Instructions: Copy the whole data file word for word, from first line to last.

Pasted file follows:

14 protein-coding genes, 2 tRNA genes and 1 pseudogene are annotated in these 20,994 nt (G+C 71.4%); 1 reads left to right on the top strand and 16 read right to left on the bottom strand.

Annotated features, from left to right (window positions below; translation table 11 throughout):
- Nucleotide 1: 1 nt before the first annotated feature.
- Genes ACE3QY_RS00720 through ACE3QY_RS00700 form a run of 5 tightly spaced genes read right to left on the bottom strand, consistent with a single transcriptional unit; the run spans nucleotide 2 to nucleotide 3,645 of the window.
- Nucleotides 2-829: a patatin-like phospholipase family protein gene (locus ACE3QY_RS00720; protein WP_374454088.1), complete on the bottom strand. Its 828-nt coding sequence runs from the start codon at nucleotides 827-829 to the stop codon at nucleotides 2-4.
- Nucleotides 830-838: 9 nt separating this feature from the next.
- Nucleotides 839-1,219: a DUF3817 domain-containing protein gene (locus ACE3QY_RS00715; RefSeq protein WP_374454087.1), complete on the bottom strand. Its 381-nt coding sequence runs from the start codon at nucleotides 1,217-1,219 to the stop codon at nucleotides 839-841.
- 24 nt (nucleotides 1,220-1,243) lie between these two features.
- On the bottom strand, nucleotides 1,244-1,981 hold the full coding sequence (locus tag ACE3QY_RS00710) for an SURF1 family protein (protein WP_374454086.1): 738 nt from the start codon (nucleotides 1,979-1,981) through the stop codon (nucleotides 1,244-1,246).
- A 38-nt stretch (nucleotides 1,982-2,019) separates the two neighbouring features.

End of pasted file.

14 protein-coding genes, 2 tRNA genes and 1 pseudogene are annotated in these 20,994 nt (G+C 71.4%); 1 reads left to right on the top strand and 16 read right to left on the bottom strand.

Annotated features, from left to right (window positions below; translation table 11 throughout):
- Nucleotide 1: 1 nt before the first annotated feature.
- Genes ACE3QY_RS00720 through ACE3QY_RS00700 form a run of 5 tightly spaced genes read right to left on the bottom strand, consistent with a single transcriptional unit; the run spans nucleotide 2 to nucleotide 3,645 of the window.
- Nucleotides 2-829: a patatin-like phospholipase family protein gene (locus ACE3QY_RS00720; protein WP_374454088.1), complete on the bottom strand. Its 828-nt coding sequence runs from the start codon at nucleotides 827-829 to the stop codon at nucleotides 2-4.
- Nucleotides 830-838: 9 nt separating this feature from the next.
- Nucleotides 839-1,219: a DUF3817 domain-containing protein gene (locus ACE3QY_RS00715; RefSeq protein WP_374454087.1), complete on the bottom strand. Its 381-nt coding sequence runs from the start codon at nucleotides 1,217-1,219 to the stop codon at nucleotides 839-841.
- 24 nt (nucleotides 1,220-1,243) lie between these two features.
- On the bottom strand, nucleotides 1,244-1,981 hold the full coding sequence (locus tag ACE3QY_RS00710) for an SURF1 family protein (protein WP_374454086.1): 738 nt from the start codon (nucleotides 1,979-1,981) through the stop codon (nucleotides 1,244-1,246).
- A 38-nt stretch (nucleotides 1,982-2,019) separates the two neighbouring features.